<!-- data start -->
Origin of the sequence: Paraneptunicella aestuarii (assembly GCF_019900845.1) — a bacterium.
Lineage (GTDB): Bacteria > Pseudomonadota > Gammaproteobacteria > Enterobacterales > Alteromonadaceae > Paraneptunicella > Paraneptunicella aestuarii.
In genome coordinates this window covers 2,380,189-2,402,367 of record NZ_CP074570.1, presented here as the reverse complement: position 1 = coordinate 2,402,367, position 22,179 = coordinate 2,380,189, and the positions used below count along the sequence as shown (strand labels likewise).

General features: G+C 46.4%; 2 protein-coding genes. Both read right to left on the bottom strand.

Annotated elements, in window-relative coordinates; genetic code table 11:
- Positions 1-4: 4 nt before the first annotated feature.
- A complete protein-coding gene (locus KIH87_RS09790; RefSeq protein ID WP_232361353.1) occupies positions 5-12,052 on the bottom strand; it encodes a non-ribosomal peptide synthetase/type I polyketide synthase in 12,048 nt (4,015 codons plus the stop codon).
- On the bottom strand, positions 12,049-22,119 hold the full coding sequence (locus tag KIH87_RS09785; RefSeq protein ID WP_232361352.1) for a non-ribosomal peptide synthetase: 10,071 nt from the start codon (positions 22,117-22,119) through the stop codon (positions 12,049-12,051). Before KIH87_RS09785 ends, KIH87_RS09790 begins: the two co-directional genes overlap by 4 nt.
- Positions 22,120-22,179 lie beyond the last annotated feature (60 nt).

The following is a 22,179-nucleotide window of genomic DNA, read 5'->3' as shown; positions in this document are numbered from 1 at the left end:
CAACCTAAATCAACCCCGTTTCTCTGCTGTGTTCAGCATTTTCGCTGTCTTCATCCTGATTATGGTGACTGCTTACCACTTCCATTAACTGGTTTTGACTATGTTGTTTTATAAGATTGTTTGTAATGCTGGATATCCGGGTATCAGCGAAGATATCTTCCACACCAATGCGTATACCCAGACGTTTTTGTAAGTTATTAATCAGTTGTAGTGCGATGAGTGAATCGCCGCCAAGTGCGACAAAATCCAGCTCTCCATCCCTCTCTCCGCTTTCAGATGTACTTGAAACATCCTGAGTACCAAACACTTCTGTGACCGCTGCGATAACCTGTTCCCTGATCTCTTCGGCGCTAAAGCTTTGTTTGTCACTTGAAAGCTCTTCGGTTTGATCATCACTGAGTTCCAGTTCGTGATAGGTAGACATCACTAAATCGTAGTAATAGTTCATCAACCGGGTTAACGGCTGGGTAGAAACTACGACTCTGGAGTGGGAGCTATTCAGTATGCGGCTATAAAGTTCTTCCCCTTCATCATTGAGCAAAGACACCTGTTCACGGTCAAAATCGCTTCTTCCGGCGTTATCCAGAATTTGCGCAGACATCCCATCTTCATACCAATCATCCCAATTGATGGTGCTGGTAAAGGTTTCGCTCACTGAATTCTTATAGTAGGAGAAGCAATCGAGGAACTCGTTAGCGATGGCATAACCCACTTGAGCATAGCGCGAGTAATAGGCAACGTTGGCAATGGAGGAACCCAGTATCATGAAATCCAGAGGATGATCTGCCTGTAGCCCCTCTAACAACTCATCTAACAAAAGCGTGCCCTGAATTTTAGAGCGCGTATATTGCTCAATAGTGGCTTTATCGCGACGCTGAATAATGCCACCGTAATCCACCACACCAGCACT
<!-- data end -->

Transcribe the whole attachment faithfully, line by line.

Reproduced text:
Origin of the sequence: Paraneptunicella aestuarii (assembly GCF_019900845.1) — a bacterium.
Lineage (GTDB): Bacteria > Pseudomonadota > Gammaproteobacteria > Enterobacterales > Alteromonadaceae > Paraneptunicella > Paraneptunicella aestuarii.
In genome coordinates this window covers 2,380,189-2,402,367 of record NZ_CP074570.1, presented here as the reverse complement: position 1 = coordinate 2,402,367, position 22,179 = coordinate 2,380,189, and the positions used below count along the sequence as shown (strand labels likewise).

General features: G+C 46.4%; 2 protein-coding genes. Both read right to left on the bottom strand.

Annotated elements, in window-relative coordinates; genetic code table 11:
- Positions 1-4: 4 nt before the first annotated feature.
- A complete protein-coding gene (locus KIH87_RS09790; RefSeq protein ID WP_232361353.1) occupies positions 5-12,052 on the bottom strand; it encodes a non-ribosomal peptide synthetase/type I polyketide synthase in 12,048 nt (4,015 codons plus the stop codon).
- On the bottom strand, positions 12,049-22,119 hold the full coding sequence (locus tag KIH87_RS09785; RefSeq protein ID WP_232361352.1) for a non-ribosomal peptide synthetase: 10,071 nt from the start codon (positions 22,117-22,119) through the stop codon (positions 12,049-12,051). Before KIH87_RS09785 ends, KIH87_RS09790 begins: the two co-directional genes overlap by 4 nt.
- Positions 22,120-22,179 lie beyond the last annotated feature (60 nt).

The following is a 22,179-nucleotide window of genomic DNA, read 5'->3' as shown; positions in this document are numbered from 1 at the left end:
CAACCTAAATCAACCCCGTTTCTCTGCTGTGTTCAGCATTTTCGCTGTCTTCATCCTGATTATGGTGACTGCTTACCACTTCCATTAACTGGTTTTGACTATGTTGTTTTATAAGATTGTTTGTAATGCTGGATATCCGGGTATCAGCGAAGATATCTTCCACACCAATGCGTATACCCAGACGTTTTTGTAAGTTATTAATCAGTTGTAGTGCGATGAGTGAATCGCCGCCAAGTGCGACAAAATCCAGCTCTCCATCCCTCTCTCCGCTTTCAGATGTACTTGAAACATCCTGAGTACCAAACACTTCTGTGACCGCTGCGATAACCTGTTCCCTGATCTCTTCGGCGCTAAAGCTTTGTTTGTCACTTGAAAGCTCTTCGGTTTGATCATCACTGAGTTCCAGTTCGTGATAGGTAGACATCACTAAATCGTAGTAATAGTTCATCAACCGGGTTAACGGCTGGGTAGAAACTACGACTCTGGAGTGGGAGCTATTCAGTATGCGGCTATAAAGTTCTTCCCCTTCATCATTGAGCAAAGACACCTGTTCACGGTCAAAATCGCTTCTTCCGGCGTTATCCAGAATTTGCGCAGACATCCCATCTTCATACCAATCATCCCAATTGATGGTGCTGGTAAAGGTTTCGCTCACTGAATTCTTATAGTAGGAGAAGCAATCGAGGAACTCGTTAGCGATGGCATAACCCACTTGAGCATAGCGCGAGTAATAGGCAACGTTGGCAATGGAGGAACCCAGTATCATGAAATCCAGAGGATGATCTGCCTGTAGCCCCTCTAACAACTCATCTAACAAAAGCGTGCCCTGAATTTTAGAGCGCGTATATTGCTCAATAGTGGCTTTATCGCGACGCTGAATAATGCCACCGTAATCCACCACACCAGCACT